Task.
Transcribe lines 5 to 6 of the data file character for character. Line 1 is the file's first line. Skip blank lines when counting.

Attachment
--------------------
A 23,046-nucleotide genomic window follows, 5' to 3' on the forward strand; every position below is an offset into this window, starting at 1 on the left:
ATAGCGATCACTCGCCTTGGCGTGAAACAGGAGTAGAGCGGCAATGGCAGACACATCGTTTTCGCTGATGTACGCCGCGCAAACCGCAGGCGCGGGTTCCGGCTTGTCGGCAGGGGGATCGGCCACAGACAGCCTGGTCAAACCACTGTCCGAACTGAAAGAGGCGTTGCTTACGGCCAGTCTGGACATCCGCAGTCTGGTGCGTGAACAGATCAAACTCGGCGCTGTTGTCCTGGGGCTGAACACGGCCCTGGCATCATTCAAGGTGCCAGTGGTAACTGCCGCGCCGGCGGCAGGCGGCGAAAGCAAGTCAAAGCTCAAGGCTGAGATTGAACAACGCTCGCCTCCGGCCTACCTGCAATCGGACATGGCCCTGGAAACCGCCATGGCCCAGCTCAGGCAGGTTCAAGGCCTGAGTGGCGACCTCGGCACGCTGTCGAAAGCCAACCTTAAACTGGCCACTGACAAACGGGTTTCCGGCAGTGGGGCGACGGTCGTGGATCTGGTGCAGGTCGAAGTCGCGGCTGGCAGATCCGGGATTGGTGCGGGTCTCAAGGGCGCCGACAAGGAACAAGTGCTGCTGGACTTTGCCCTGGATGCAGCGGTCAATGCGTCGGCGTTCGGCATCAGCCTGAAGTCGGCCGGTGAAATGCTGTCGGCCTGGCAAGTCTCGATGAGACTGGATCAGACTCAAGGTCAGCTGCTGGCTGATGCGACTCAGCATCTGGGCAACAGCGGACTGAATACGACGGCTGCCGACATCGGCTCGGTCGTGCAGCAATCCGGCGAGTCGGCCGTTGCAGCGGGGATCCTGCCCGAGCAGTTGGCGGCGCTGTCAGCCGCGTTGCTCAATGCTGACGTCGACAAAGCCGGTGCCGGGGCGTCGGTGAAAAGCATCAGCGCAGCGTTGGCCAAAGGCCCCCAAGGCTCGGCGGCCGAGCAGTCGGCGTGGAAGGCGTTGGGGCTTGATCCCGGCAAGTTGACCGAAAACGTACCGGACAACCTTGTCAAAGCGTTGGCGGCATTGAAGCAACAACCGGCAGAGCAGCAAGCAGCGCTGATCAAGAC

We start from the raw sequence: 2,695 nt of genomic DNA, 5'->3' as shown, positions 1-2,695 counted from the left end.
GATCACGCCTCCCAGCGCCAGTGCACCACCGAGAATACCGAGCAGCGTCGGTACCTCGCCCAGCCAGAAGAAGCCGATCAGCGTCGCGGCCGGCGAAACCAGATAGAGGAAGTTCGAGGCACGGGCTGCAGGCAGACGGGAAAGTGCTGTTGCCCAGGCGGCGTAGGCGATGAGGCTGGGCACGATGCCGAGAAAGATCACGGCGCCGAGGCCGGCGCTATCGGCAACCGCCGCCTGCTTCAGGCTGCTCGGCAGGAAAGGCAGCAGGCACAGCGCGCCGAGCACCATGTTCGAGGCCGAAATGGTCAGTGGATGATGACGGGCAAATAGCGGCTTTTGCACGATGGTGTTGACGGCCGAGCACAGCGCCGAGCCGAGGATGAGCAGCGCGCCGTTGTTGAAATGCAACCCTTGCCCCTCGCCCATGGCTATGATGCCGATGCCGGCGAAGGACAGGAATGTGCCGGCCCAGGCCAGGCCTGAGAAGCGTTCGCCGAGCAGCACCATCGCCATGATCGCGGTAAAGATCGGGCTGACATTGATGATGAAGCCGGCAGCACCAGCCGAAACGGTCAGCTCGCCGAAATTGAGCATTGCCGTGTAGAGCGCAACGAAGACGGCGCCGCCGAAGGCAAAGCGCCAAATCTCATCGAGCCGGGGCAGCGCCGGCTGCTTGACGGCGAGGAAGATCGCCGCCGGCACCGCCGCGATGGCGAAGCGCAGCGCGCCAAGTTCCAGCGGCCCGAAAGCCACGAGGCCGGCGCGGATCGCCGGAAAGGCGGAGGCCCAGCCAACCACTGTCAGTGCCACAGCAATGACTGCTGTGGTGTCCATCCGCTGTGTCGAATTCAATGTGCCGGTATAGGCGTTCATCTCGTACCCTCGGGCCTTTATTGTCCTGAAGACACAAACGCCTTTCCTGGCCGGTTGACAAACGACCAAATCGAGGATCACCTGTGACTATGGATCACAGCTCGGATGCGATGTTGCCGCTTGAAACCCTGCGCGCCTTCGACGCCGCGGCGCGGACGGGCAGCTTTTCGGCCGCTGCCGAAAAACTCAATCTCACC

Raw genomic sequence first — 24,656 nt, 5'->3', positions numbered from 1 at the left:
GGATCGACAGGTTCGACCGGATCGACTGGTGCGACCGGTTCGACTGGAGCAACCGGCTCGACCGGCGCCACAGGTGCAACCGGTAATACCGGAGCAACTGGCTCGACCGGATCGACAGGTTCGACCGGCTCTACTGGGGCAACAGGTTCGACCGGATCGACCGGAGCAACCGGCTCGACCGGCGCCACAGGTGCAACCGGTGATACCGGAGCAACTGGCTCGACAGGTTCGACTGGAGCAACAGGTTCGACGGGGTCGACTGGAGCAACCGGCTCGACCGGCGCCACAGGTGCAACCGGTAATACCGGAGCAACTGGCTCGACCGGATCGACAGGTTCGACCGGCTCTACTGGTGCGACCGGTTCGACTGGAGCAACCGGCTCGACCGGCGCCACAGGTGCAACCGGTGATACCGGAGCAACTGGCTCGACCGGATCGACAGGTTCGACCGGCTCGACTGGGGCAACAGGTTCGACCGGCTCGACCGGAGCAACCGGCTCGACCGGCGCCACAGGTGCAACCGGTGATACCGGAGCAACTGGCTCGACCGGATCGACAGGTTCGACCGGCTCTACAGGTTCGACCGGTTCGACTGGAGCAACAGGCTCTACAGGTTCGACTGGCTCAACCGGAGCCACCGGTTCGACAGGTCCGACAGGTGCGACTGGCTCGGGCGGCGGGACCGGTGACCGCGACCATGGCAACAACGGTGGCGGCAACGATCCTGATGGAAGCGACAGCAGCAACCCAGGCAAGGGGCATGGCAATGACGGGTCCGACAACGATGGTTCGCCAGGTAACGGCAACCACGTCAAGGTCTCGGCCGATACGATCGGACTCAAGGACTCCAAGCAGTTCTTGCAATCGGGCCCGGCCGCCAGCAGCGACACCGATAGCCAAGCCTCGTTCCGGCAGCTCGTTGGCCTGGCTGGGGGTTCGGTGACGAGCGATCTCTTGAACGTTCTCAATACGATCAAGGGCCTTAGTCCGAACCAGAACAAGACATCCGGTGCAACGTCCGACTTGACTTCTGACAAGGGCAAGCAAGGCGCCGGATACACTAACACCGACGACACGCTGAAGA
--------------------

Raw genomic sequence first — 24,656 nt, 5'->3', positions numbered from 1 at the left:
GGATCGACAGGTTCGACCGGATCGACTGGTGCGACCGGTTCGACTGGAGCAACCGGCTCGACCGGCGCCACAGGTGCAACCGGTAATACCGGAGCAACTGGCTCGACCGGATCGACAGGTTCGACCGGCTCTACTGGGGCAACAGGTTCGACCGGATCGACCGGAGCAACCGGCTCGACCGGCGCCACAGGTGCAACCGGTGATACCGGAGCAACTGGCTCGACAGGTTCGACTGGAGCAACAGGTTCGACGGGGTCGACTGGAGCAACCGGCTCGACCGGCGCCACAGGTGCAACCGGTAATACCGGAGCAACTGGCTCGACCGGATCGACAGGTTCGACCGGCTCTACTGGTGCGACCGGTTCGACTGGAGCAACCGGCTCGACCGGCGCCACAGGTGCAACCGGTGATACCGGAGCAACTGGCTCGACCGGATCGACAGGTTCGACCGGCTCGACTGGGGCAACAGGTTCGACCGGCTCGACCGGAGCAACCGGCTCGACCGGCGCCACAGGTGCAACCGGTGATACCGGAGCAACTGGCTCGACCGGATCGACAGGTTCGACCGGCTCTACAGGTTCGACCGGTTCGACTGGAGCAACAGGCTCTACAGGTTCGACTGGCTCAACCGGAGCCACCGGTTCGACAGGTCCGACAGGTGCGACTGGCTCGGGCGGCGGGACCGGTGACCGCGACCATGGCAACAACGGTGGCGGCAACGATCCTGATGGAAGCGACAGCAGCAACCCAGGCAAGGGGCATGGCAATGACGGGTCCGACAACGATGGTTCGCCAGGTAACGGCAACCACGTCAAGGTCTCGGCCGATACGATCGGACTCAAGGACTCCAAGCAGTTCTTGCAATCGGGCCCGGCCGCCAGCAGCGACACCGATAGCCAAGCCTCGTTCCGGCAGCTCGTTGGCCTGGCTGGGGGTTCGGTGACGAGCGATCTCTTGAACGTTCTCAATACGATCAAGGGCCTTAGTCCGAACCAGAACAAGACATCCGGTGCAACGTCCGACTTGACTTCTGACAAGGGCAAGCAAGGCGCCGGATACACTAACACCGACGACACGCTGAAGA